Polaris-SMC in-situ microwave reactor: a new technique for real time neutron diffraction of rapid microwave-induced syntheses

McFadzean, Ross George Bell (2023) Polaris-SMC in-situ microwave reactor: a new technique for real time neutron diffraction of rapid microwave-induced syntheses. PhD thesis, University of Glasgow.

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Direct microwave heating holds much promise in revolutionising the synthesis of solid state materials due to the clear benefits from greatly reduced reaction times and lower energy requirements compared to conventional methods. For the modern laboratory the principles of green chemistry to reduce energy usage and actions with a detrimental impact to the environment are increasingly taking prominence, and microwave reactors work well within this framework. The rapidity of microwave heating however, makes following a reaction progression and identification of unusual synthesis pathways a difficult process. The bespoke single mode cavity reactor designed to operate within the Polaris neutron diffractometer allows for neutron data to be collected over the short time scale of a microwave reaction. The neutron data is recorded with respect to time which can then be split into smaller sections to investigate the reaction pathways in increasingly granular detail.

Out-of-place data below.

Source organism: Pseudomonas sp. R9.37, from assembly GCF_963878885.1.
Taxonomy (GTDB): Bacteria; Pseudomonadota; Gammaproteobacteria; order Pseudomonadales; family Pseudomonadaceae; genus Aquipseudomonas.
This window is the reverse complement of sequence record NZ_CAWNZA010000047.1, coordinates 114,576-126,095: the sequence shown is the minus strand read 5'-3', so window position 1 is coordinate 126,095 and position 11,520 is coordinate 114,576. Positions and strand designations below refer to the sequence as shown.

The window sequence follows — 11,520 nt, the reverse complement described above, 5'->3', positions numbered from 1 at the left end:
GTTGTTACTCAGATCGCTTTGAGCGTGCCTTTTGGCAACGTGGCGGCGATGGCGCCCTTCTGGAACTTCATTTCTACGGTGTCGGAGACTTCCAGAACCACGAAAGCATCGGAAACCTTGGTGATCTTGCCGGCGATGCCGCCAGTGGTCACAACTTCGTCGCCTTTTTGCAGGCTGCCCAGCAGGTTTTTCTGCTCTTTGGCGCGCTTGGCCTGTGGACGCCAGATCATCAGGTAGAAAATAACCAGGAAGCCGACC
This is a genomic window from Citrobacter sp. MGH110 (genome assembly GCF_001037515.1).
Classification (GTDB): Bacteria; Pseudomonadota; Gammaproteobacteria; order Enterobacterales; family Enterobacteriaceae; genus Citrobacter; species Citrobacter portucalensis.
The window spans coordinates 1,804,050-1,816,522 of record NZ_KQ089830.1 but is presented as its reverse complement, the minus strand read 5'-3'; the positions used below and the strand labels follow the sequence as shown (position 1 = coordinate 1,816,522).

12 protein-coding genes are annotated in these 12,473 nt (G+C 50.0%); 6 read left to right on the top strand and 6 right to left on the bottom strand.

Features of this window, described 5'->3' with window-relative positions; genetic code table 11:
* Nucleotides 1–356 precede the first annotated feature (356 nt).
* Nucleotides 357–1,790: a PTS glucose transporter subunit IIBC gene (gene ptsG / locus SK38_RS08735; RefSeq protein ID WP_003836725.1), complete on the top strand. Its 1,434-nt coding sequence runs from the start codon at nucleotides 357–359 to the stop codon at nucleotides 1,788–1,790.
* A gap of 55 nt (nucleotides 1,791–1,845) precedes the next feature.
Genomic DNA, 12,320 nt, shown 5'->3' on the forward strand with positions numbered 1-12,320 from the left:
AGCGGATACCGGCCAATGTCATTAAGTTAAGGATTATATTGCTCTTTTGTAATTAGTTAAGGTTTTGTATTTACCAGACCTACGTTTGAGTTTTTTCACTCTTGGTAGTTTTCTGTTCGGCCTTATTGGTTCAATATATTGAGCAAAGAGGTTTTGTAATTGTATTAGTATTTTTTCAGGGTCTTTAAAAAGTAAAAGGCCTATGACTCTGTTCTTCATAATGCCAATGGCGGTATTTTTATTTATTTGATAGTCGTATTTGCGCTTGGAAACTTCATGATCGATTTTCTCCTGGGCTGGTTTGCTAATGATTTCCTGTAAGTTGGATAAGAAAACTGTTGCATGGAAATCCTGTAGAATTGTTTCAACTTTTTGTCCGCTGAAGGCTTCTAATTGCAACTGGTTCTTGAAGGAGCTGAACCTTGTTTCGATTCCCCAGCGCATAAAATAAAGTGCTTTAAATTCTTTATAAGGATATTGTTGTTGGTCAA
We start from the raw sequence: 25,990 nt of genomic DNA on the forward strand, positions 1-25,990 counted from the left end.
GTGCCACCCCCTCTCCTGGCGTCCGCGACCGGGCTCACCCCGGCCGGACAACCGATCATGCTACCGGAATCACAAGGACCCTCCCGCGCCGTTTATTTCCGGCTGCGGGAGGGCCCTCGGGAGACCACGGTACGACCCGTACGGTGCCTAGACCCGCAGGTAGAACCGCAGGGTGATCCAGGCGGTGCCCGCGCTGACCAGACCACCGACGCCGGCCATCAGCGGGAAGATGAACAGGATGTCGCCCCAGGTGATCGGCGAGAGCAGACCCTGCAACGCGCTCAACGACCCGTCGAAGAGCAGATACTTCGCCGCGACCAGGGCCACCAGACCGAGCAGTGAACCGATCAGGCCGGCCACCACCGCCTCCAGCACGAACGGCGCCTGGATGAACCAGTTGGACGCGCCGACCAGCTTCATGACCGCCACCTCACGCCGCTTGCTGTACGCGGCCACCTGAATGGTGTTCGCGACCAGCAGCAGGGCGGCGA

Throughout this project, several binary metal chalcogenide chemical systems known to be thermoelectric materials of interest were investigated. Thermoelectric generators make use of the Seebeck effect to generate useable currents from an applied temperature gradient, allowing waste heat to be converted back into valuable electricity. For each system a range of samples were prepared in which the selenium component was partially substituted with a either tellurium or sulfur in order to hopefully tune the thermoelectric properties. The substitution subprojects enabled a large list of samples to be prepared for synthesis in the Polaris-SMC microwave reactor under well understood reaction conditions. Many of these materials have not been produced previously using a direct microwave heating method in the solid state, and so the insights gained from the in-situ neutron data should help optimisation their synthesis conditions in the future.

Item Type: Thesis (PhD)
Qualification Level: Doctoral
Subjects: Q Science > QD Chemistry
Colleges/Schools: College of Science and Engineering > School of Chemistry
Supervisor's Name: Gregory, Professor Duncan
Date of Award: 2023
Depositing User: Theses Team
Unique ID: glathesis:2023-83705
Copyright: Copyright of this thesis is held by the author.
Date Deposited: 05 Jul 2023 11:35
Last Modified: 05 Jul 2023 11:35
Thesis DOI: 10.5525/gla.thesis.83705
URI: https://theses.gla.ac.uk/id/eprint/83705

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